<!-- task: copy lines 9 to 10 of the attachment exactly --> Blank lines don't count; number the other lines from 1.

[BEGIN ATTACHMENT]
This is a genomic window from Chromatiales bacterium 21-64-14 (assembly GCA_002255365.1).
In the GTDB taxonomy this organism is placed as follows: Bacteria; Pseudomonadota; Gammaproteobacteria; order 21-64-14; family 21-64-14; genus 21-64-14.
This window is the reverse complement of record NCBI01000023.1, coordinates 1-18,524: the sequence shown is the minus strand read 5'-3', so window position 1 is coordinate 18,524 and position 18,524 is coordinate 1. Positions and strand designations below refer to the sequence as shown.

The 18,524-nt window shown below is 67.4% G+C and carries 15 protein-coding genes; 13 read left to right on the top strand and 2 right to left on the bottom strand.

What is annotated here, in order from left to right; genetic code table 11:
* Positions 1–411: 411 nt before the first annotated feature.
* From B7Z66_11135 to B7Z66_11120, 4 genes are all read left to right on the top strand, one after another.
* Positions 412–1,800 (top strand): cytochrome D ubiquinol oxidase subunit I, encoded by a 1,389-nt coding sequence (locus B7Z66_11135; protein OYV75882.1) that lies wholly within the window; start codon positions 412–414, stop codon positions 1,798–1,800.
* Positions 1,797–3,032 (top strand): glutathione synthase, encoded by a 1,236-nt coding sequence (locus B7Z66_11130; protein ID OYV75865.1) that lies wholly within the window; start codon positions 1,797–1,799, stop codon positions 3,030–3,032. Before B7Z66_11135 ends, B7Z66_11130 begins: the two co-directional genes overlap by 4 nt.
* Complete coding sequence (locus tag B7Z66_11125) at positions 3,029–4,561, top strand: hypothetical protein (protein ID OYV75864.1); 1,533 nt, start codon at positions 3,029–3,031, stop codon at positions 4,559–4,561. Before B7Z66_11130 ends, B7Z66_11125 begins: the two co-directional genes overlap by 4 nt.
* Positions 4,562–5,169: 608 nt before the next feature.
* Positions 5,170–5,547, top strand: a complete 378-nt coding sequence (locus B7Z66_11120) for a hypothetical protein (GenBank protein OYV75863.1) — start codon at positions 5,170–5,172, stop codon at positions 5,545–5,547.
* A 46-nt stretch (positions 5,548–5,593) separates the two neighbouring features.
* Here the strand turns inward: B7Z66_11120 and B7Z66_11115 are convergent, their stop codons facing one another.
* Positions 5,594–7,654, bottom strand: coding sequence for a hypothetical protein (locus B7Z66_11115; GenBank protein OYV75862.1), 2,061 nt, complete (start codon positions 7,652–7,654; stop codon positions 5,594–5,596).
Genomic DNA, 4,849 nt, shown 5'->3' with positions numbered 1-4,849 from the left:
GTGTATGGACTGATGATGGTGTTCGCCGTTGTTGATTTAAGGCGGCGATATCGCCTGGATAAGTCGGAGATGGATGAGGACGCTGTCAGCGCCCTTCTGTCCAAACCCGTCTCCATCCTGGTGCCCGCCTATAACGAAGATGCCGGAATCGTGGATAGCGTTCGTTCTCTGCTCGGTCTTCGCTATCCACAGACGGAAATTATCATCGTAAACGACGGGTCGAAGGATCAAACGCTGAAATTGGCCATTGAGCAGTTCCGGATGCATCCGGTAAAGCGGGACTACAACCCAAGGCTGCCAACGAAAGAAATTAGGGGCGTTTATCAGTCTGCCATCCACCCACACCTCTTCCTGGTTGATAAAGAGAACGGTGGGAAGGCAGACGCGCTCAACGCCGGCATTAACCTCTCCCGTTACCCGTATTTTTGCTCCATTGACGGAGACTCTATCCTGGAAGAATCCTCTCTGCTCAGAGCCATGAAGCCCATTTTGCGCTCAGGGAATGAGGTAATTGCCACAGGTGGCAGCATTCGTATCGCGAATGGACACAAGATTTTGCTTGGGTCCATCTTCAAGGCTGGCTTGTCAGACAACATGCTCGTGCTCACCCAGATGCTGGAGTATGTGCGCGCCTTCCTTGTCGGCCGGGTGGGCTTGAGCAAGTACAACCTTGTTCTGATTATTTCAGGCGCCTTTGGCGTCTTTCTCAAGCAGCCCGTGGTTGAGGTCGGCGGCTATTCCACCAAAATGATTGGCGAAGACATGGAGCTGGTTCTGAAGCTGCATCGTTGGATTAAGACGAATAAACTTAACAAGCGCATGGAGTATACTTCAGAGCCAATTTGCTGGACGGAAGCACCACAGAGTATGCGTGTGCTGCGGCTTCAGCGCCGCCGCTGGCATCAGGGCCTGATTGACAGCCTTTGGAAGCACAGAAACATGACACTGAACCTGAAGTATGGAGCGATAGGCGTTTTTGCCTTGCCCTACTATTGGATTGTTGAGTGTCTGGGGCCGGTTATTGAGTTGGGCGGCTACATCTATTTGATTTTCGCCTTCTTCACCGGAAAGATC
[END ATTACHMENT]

* Positions 1,797–3,032 (top strand): glutathione synthase, encoded by a 1,236-nt coding sequence (locus B7Z66_11130; protein ID OYV75865.1) that lies wholly within the window; start codon positions 1,797–1,799, stop codon positions 3,030–3,032. Before B7Z66_11135 ends, B7Z66_11130 begins: the two co-directional genes overlap by 4 nt.
* Complete coding sequence (locus tag B7Z66_11125) at positions 3,029–4,561, top strand: hypothetical protein (protein ID OYV75864.1); 1,533 nt, start codon at positions 3,029–3,031, stop codon at positions 4,559–4,561. Before B7Z66_11130 ends, B7Z66_11125 begins: the two co-directional genes overlap by 4 nt.